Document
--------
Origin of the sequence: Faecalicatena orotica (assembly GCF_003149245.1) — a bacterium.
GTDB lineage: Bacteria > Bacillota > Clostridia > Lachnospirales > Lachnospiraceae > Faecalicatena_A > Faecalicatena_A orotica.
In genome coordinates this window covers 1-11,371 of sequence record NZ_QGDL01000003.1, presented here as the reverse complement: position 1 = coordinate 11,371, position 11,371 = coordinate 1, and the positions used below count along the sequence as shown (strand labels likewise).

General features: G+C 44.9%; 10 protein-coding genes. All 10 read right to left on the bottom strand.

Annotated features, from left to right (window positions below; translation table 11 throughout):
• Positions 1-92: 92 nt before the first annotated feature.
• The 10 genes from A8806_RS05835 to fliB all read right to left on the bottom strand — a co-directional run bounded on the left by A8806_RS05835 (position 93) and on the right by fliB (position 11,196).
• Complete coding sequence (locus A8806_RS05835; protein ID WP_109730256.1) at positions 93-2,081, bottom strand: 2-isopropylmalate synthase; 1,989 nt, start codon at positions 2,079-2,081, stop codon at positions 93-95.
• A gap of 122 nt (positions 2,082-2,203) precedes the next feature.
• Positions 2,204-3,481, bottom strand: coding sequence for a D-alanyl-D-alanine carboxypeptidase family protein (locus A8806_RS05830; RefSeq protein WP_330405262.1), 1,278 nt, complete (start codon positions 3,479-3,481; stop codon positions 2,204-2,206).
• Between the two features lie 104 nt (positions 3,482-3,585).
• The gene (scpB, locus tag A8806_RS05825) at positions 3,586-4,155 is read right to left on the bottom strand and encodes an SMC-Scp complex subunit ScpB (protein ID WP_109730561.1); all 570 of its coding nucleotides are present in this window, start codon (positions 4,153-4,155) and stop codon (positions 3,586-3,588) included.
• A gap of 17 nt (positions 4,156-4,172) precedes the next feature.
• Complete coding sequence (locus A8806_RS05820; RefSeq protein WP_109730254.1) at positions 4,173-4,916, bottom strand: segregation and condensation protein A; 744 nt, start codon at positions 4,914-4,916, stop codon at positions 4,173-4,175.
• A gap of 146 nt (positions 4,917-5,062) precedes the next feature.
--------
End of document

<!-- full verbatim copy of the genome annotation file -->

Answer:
Origin of the sequence: Faecalicatena orotica (assembly GCF_003149245.1) — a bacterium.
GTDB lineage: Bacteria > Bacillota > Clostridia > Lachnospirales > Lachnospiraceae > Faecalicatena_A > Faecalicatena_A orotica.
In genome coordinates this window covers 1-11,371 of sequence record NZ_QGDL01000003.1, presented here as the reverse complement: position 1 = coordinate 11,371, position 11,371 = coordinate 1, and the positions used below count along the sequence as shown (strand labels likewise).

General features: G+C 44.9%; 10 protein-coding genes. All 10 read right to left on the bottom strand.

Annotated features, from left to right (window positions below; translation table 11 throughout):
• Positions 1-92: 92 nt before the first annotated feature.
• The 10 genes from A8806_RS05835 to fliB all read right to left on the bottom strand — a co-directional run bounded on the left by A8806_RS05835 (position 93) and on the right by fliB (position 11,196).
• Complete coding sequence (locus A8806_RS05835; protein ID WP_109730256.1) at positions 93-2,081, bottom strand: 2-isopropylmalate synthase; 1,989 nt, start codon at positions 2,079-2,081, stop codon at positions 93-95.
• A gap of 122 nt (positions 2,082-2,203) precedes the next feature.
• Positions 2,204-3,481, bottom strand: coding sequence for a D-alanyl-D-alanine carboxypeptidase family protein (locus A8806_RS05830; RefSeq protein WP_330405262.1), 1,278 nt, complete (start codon positions 3,479-3,481; stop codon positions 2,204-2,206).
• Between the two features lie 104 nt (positions 3,482-3,585).
• The gene (scpB, locus tag A8806_RS05825) at positions 3,586-4,155 is read right to left on the bottom strand and encodes an SMC-Scp complex subunit ScpB (protein ID WP_109730561.1); all 570 of its coding nucleotides are present in this window, start codon (positions 4,153-4,155) and stop codon (positions 3,586-3,588) included.
• A gap of 17 nt (positions 4,156-4,172) precedes the next feature.
• Complete coding sequence (locus A8806_RS05820; RefSeq protein WP_109730254.1) at positions 4,173-4,916, bottom strand: segregation and condensation protein A; 744 nt, start codon at positions 4,914-4,916, stop codon at positions 4,173-4,175.
• A gap of 146 nt (positions 4,917-5,062) precedes the next feature.